Jordan: Arrest of 20 pro-reform activists heralds crackdown on freedom of expression
The Jordanian authorities must end their crackdown against pro-reform activists and allow them freely to express their views, Amnesty International said.
Twenty detainees – all members of pro-reform groups - were arrested across the country between 15 July and 4 October 2012 either during or following peaceful protests throughout the country, calling for legal and economic reforms, greater political freedoms, and an end to corruption.
“Amnesty International calls on the Jordanian authorities to release all those held solely for exercising their right to freedom of expression, association and assembly immediately and unconditionally,” said Ann Harrison, Amnesty International’s Deputy Programme Director for the Middle East and North Africa.
“King Abdallah’s open letter this week to the incoming Prime Minister, emphasizing the ‘government’s responsibility to respect freedom of expression and the right to peaceful protest’, is at odds with the punitive measures we are seeing imposed on peaceful protestors.”
One of the activists, Sa’oud al-‘Ajarmeh, appeared before the State Security Court (SSC) yesterday on charges which can carry a maximum sentence of life imprisonment in an apparent attempt to penalize him for peacefully criticizing the government.
Sa’oud al-‘Ajarmeh of the Tayyar al-Orduni 36 (Jordan 36 Movement), was arrested in July in Amman reportedly for publicly criticizing the King and other officials during a protest against a new elections law, which opponents of it say serves to favour candidates loyal to the government.
He is being tried on charges of “carrying out acts that undermine the political system in the Kingdom” and “inciting others to carry out illegitimate acts”.
“We are also extremely concerned at reports that one of the men - Hesham al-Sarahin,, was beaten during arrest on 7 September in Sports City, Amman, and that Sa’oud al-‘Ajarmeh was beaten in Um al-Loulou prison on 10 October by fellow-prisoners held on non-political charges,” said Harrison.
“It is the authorities’ responsibility to ensure that these men are protected against torture and other ill-treatment and therefore we call on them to open independent, impartial, thorough and comprehensive investigations into these allegations and to bring anyone found to be responsible for abuses to justice.”
The 20 men await trial before the SSC, a special court whose procedures fail to meet international fair trial standards, for their activities in a number of pro-reform groups.
Charges against them include “carrying out acts that undermine the political system in the Kingdom”; participating in an “illegitimate gathering”; “insulting the King”; spreading news that aims at “weakening national sentiment or inciting sectarian and racial strife”; and “attempting to change the state’s constitution” - a charge which is punishable by death.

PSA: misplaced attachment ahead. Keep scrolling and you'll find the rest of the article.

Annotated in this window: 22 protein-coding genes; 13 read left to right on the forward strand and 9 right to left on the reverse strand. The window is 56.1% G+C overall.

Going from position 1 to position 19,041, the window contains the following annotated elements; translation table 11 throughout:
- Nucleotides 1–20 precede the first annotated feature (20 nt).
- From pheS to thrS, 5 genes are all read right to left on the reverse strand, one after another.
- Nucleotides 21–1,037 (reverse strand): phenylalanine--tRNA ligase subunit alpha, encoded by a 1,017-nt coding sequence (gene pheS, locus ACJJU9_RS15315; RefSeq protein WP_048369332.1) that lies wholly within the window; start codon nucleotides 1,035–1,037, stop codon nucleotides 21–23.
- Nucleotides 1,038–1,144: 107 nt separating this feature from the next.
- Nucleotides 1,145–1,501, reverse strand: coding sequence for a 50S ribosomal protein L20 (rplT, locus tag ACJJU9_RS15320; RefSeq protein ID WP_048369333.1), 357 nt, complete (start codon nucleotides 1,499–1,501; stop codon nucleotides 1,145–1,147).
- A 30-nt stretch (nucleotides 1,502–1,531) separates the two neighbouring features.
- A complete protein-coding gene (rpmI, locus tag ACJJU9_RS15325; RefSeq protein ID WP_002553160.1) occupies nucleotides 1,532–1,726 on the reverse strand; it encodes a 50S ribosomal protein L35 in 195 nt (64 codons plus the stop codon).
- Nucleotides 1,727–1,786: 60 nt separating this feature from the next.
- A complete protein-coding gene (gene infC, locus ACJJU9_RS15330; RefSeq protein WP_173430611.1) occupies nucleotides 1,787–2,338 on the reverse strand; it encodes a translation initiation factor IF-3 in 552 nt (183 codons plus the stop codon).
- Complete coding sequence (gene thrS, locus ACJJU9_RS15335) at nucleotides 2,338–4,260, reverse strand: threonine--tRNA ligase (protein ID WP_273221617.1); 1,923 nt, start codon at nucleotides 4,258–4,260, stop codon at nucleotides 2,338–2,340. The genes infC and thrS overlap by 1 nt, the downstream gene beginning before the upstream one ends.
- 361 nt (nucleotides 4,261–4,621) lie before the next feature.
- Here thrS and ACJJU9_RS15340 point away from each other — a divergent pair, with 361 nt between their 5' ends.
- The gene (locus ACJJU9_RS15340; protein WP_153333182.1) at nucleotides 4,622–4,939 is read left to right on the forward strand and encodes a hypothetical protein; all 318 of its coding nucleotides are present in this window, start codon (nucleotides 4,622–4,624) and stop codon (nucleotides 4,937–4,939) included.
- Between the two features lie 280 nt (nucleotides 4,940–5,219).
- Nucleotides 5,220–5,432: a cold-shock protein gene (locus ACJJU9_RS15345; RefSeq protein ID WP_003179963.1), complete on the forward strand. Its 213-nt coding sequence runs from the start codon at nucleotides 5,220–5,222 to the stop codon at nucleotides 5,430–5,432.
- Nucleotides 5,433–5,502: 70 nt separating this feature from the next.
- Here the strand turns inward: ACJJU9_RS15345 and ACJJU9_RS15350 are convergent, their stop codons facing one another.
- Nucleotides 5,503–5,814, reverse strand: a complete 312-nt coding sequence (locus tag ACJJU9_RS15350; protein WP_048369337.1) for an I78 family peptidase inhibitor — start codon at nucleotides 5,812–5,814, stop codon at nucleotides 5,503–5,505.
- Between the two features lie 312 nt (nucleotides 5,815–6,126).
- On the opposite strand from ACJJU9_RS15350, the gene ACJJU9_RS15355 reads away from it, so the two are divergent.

Those arrested include activists from the southern town of Tafileh, the western town of Karak and the capital Amman. Most of them are held in Jweideh prison, though some are in al-Hashemy, Balqaa’ and Um al-Loulou prisons.
The detained men’s lawyers have complained they are being denied full access to their case files and some of them said they are not allowed adequate time to interview their clients.
Since regular protests calling for reform in Jordan began in January 2011, the King has promised to implement political, economic and social change, suggesting that there will be a transfer of power from the monarch to parliament and that future governments will be democratically elected and based on representative political parties.
The King has appointed a new prime minister four times since February 2012, tasking them with expediting reforms, but protests are continuing at the lack of any actual reforms.
These latest arrests are part of a persistent pattern whereby the authorities repress legitimate criticism by pro-reform activists by charging them under Jordanian laws such as “insulting the King” which are used to criminalize peaceful expression, including political dissent.
In March, six men from the Free Tafileh Movement were detained as prisoners of conscience for several weeks, following an earlier protest by Tafileh residents which ended in violence; none of the men had any apparent involvement in the violence or even in the organization of the protest. Accusations against them included “insulting” the King.
Amnesty International called for the release of the men, who faced charges including ”insulting” the King, and were prisoners of conscience held solely for peacefully exercising their right to freedom of expression and who were being punished for their pro-reform views and peaceful activities.
At the end of March, dozens of apparently peaceful protestors, who were allegedly beaten and kicked by members of the Gendarmerie, were arrested in Amman after they called for the overthrow of the government.
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